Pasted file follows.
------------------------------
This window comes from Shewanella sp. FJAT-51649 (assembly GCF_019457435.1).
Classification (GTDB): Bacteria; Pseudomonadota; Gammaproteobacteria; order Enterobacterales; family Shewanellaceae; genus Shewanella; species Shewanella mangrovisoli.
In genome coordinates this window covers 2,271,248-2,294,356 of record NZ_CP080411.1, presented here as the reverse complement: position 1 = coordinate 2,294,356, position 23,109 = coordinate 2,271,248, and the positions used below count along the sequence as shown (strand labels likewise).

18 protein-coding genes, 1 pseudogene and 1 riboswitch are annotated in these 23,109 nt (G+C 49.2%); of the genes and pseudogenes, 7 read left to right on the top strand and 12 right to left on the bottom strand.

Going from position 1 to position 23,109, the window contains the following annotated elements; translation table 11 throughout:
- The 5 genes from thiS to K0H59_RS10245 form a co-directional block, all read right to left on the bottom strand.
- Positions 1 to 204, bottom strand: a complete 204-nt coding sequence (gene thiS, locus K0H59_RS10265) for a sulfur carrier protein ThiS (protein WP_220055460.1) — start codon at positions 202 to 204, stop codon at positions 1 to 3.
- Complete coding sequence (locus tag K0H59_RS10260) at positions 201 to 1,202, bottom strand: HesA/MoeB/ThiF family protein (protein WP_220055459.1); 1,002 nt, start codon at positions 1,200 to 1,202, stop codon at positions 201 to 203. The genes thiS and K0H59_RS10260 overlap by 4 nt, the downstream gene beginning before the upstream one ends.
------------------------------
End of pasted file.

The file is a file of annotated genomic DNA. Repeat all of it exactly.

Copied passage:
This window comes from Shewanella sp. FJAT-51649 (assembly GCF_019457435.1).
Classification (GTDB): Bacteria; Pseudomonadota; Gammaproteobacteria; order Enterobacterales; family Shewanellaceae; genus Shewanella; species Shewanella mangrovisoli.
In genome coordinates this window covers 2,271,248-2,294,356 of record NZ_CP080411.1, presented here as the reverse complement: position 1 = coordinate 2,294,356, position 23,109 = coordinate 2,271,248, and the positions used below count along the sequence as shown (strand labels likewise).

18 protein-coding genes, 1 pseudogene and 1 riboswitch are annotated in these 23,109 nt (G+C 49.2%); of the genes and pseudogenes, 7 read left to right on the top strand and 12 right to left on the bottom strand.

Going from position 1 to position 23,109, the window contains the following annotated elements; translation table 11 throughout:
- The 5 genes from thiS to K0H59_RS10245 form a co-directional block, all read right to left on the bottom strand.
- Positions 1 to 204, bottom strand: a complete 204-nt coding sequence (gene thiS, locus K0H59_RS10265) for a sulfur carrier protein ThiS (protein WP_220055460.1) — start codon at positions 202 to 204, stop codon at positions 1 to 3.
- Complete coding sequence (locus tag K0H59_RS10260) at positions 201 to 1,202, bottom strand: HesA/MoeB/ThiF family protein (protein WP_220055459.1); 1,002 nt, start codon at positions 1,200 to 1,202, stop codon at positions 201 to 203. The genes thiS and K0H59_RS10260 overlap by 4 nt, the downstream gene beginning before the upstream one ends.